UK Space agency and O2 work together on driverless cars
For connected and autonomous vehicles to be able to communicate with other vehicles and surrounding infrastructure outside of towns and cities, next generation telecoms satellites are needed.
A new programme called Darwin aims to test seamless highspeed data connections using 5G and satellites. Next generation telecoms satellites will ensure that vehicles stay connected outside of towns and cities which typically have good mobile signals.
Catherine Mealing-Jones, Director of Growth, UK Space Agency, said: "Autonomous vehicles require robust high-speed mobile data connections to operate effectively, so building the technology to link autonomous vehicles to telecoms satellites means that you will be able to take your car wherever you want to go, not just where there’s decent mobile signal.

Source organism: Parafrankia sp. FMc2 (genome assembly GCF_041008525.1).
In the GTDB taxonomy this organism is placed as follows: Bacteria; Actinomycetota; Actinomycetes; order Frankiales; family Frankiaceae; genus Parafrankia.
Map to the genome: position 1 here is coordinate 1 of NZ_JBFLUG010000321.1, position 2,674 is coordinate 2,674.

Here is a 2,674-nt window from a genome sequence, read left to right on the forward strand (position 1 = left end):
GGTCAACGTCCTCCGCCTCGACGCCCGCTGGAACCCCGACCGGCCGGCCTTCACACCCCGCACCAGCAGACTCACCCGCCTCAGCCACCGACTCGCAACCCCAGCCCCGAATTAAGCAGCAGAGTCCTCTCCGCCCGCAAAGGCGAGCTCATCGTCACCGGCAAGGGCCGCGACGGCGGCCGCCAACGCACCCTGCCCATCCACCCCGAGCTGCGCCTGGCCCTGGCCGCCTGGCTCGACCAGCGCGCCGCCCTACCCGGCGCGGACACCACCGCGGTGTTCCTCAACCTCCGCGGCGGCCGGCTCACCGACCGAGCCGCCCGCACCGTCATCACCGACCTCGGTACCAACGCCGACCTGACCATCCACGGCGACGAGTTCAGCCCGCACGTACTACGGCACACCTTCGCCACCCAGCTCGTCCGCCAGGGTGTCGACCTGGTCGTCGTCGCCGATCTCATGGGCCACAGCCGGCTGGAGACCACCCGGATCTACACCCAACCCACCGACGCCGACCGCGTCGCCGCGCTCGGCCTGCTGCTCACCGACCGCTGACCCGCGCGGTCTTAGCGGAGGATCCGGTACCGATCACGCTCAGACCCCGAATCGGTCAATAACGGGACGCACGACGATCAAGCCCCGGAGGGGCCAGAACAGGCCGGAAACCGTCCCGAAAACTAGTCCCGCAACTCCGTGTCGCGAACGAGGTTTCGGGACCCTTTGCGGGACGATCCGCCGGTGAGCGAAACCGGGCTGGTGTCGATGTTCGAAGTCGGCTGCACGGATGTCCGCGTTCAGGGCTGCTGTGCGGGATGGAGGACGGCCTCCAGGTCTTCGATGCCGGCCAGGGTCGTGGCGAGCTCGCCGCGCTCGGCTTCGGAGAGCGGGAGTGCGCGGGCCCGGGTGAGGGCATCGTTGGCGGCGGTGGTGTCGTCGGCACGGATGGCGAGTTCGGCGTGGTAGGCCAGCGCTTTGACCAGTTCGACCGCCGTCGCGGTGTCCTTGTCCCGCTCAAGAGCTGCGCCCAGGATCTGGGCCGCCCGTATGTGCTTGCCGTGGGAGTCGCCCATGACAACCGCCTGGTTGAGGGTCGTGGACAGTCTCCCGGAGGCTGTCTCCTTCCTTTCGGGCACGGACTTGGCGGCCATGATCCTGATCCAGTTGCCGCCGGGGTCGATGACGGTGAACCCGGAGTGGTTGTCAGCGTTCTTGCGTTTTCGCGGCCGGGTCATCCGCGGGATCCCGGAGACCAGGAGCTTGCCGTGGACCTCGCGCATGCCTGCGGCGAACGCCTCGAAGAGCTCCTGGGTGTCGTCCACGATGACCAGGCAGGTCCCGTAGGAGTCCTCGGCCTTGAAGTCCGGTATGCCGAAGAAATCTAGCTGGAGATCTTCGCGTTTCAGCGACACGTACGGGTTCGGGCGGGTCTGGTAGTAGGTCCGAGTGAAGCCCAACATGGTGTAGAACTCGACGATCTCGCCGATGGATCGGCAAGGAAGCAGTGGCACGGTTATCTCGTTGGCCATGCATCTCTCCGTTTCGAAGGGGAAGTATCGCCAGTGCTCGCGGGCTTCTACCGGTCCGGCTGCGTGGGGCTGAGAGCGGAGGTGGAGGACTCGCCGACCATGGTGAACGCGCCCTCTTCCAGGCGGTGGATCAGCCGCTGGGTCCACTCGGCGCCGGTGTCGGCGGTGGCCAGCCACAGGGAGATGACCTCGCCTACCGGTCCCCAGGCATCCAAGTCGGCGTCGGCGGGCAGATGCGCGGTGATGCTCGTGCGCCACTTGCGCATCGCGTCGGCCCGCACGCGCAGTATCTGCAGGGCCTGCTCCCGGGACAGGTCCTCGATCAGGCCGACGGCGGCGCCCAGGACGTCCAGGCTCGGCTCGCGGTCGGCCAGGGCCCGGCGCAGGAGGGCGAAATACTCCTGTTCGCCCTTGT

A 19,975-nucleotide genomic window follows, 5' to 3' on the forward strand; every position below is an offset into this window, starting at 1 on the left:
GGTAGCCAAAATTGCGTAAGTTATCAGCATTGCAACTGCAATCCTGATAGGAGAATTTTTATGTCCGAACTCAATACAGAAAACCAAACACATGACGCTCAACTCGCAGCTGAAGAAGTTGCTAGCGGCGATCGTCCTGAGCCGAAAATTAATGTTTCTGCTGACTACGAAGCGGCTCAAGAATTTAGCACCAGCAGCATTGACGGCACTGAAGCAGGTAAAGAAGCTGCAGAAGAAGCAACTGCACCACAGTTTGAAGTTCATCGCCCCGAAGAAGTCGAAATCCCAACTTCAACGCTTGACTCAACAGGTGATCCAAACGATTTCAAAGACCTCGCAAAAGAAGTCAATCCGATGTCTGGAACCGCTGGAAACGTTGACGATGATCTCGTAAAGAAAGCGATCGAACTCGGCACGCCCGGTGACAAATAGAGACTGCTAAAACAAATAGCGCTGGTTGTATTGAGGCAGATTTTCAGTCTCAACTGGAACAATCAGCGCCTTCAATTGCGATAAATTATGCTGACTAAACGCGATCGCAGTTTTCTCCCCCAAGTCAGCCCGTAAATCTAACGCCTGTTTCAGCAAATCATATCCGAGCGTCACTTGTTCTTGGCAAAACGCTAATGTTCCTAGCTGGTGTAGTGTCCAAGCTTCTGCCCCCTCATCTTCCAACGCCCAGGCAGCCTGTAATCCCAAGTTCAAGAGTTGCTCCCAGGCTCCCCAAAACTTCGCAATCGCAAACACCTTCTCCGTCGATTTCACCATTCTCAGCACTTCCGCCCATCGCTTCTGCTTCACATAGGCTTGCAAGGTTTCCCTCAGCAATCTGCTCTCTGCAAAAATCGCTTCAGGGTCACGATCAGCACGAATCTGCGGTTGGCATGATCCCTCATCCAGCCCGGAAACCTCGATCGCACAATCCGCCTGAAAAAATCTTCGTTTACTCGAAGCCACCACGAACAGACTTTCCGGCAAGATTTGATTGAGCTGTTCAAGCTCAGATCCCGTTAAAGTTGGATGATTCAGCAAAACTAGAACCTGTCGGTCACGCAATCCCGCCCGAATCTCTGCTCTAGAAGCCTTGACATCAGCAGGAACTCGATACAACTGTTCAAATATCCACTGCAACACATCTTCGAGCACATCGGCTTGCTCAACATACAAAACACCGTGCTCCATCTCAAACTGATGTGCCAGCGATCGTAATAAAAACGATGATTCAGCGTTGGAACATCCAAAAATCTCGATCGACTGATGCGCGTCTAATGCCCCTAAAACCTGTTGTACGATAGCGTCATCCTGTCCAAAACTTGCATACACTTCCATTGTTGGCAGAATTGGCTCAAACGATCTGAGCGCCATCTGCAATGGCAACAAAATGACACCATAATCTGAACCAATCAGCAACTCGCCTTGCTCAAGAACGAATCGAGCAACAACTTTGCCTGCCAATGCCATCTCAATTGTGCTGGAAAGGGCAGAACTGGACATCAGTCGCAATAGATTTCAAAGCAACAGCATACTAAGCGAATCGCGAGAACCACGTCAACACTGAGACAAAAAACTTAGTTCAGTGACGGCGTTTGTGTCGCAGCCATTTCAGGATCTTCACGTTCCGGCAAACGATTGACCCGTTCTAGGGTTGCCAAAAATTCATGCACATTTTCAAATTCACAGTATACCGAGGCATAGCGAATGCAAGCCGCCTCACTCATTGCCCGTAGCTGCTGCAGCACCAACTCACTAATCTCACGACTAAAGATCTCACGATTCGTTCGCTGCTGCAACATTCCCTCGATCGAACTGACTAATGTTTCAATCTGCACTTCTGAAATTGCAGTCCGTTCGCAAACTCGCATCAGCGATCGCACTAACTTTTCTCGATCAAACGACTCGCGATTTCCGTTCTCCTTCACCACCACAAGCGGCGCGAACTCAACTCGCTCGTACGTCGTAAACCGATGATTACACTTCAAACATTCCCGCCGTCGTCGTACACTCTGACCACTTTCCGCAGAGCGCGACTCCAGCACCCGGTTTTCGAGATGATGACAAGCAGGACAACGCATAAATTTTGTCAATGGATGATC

"The future of mobility is one of the UK government’s Industrial Strategy Grand Challenges, so I’m delighted to support Project Darwin to ensure that this critical technology is developed in Harwell, bringing expertise, jobs and growth to Britain."
O2 research shows that CAVs are expected to generate unprecedented levels of data – 4TB per hour – highlighting the need for next generation connectivity.
This research will be based at the Harwell Science and Innovation Campus, Oxfordshire, and is co-funded through the UK Space Agency’s investment in the European Space Agency’s programme of Advanced Research in Telecommunications Systems (ARTES).
Other partners are Oxford and Glasgow universities, telecoms business O2 Telefonica, Spanish satellite operator Hispasat, and the Darwin Innovation Group Oxford.
Darwin is developing an ARTES ‘Partner Study’ programme with UK support (first phase £2m) to help define all the different elements needed to deliver the larger programme. UK Space Agency is working closely with Darwin and O2 to support this ambition in the UK.